Exploring the affordances of The Writing Portal (TWP) as an online supplementary writing platform (for the special issue of GLoCALL 2013 and 2014 conference papers)

Lee , Kean Wah and Noraini Said, and Tan , Choon Keong (2016) Exploring the affordances of The Writing Portal (TWP) as an online supplementary writing platform (for the special issue of GLoCALL 2013 and 2014 conference papers). Computer Assisted Language Learning . pp. 1-20. ISSN 9588221

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Official URL: Http://dx.doi.org/10.1080/09588221.2016.1172644

Abstract

The writing process has traditionally been seen ‘as a lonely journey’ to typify the lack of support that students experience for writing outside the classroom. This paper examines an attempt of The Writing Portal (TWP), a supplementary online writing platform, to support students’ writing needs throughout the five stages of the writing process, viz., planning, drafting, revising, editing, and publishing. Social constructivist principles underpin TWP, which was designed to engender collaboration amongst its student participants. Not only does TWP provide links to evaluated Internet resources and a writing portfolio, but it also features collaboration tools such as the Group Forum, chat, a writing portfolio, a private messaging system, and a comment function for pages or articles created. Thus, it is very much akin to a ‘one-stop centre’ for academic writing within a flexible and supportive environment. In this qualitative case study, 16 third-year TESL pre-service teachers at a Malaysian Teacher Education Institute embarked on a 12-week writing course using TWP. Qualitative data in the form of students’ online discourses, task reflections, log files, and digital artefacts were captured to explore how TWP's affordances supported students’ writing needs. In addition, Soller's collaborative learning conversation skills (CLCS) taxonomy was used as an analytical framework to investigate the collaborative learning engendered in the online environment. The findings indicate that TWP served its purpose by addressing students’ writing needs at all stages of the writing process as they accomplished multiple writing tasks. Additionally, evidence of collaborative learning is evident in three functions of TWP: the Group Forum, chat, and the comments for pages/articles. However, there are differences between the frequencies of the specific skills used for each function. To conclude, TWP appears to be a successful tool at supporting students at all stages of the writing process. © 2016 Informa UK Limited, trading as Taylor & Francis Group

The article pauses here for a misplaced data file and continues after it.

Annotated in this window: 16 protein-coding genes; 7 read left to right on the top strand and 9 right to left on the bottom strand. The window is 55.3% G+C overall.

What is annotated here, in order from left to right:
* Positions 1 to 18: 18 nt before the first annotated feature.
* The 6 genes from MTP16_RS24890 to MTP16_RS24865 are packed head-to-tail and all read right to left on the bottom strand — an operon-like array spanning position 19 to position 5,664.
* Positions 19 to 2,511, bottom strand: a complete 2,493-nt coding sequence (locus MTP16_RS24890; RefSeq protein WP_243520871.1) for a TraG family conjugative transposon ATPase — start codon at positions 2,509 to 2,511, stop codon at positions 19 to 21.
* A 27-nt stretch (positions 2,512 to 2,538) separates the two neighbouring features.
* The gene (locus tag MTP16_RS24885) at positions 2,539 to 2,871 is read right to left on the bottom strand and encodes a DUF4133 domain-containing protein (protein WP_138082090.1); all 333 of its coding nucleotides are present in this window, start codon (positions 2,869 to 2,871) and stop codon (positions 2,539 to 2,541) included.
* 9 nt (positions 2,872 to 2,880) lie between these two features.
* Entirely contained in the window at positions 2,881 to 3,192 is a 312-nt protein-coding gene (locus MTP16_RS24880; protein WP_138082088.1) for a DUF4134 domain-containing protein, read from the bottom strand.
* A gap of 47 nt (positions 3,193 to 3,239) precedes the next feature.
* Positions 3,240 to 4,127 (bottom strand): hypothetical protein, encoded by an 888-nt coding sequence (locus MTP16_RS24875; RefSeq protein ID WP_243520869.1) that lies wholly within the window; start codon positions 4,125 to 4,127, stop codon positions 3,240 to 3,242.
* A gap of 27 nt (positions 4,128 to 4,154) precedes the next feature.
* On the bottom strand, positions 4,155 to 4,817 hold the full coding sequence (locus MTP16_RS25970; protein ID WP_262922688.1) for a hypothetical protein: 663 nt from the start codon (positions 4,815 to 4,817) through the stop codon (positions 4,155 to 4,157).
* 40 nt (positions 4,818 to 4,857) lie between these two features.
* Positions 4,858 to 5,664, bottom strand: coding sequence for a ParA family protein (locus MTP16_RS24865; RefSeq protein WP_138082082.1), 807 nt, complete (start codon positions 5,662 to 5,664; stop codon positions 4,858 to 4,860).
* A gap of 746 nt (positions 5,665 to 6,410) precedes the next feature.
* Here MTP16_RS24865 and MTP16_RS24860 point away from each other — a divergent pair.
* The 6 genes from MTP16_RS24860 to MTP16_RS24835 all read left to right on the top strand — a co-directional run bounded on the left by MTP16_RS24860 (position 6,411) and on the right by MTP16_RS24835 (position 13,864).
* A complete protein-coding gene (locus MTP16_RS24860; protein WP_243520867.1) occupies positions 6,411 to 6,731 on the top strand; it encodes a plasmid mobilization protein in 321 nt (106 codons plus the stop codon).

Item Type:Article
Uncontrolled Keywords:collaborative learning; collaborative learning conversation skills (CLCS); computer-supported collaborative learning (CSCL); Online supplementary writing tool; writing process
Subjects:L Education > L Education (General)
Divisions:FACULTY > Faculty of Psychology and Education
ID Code:13755
Deposited By:IR Admin
Deposited On:03 Aug 2016 14:03
Last Modified:03 Aug 2016 14:03

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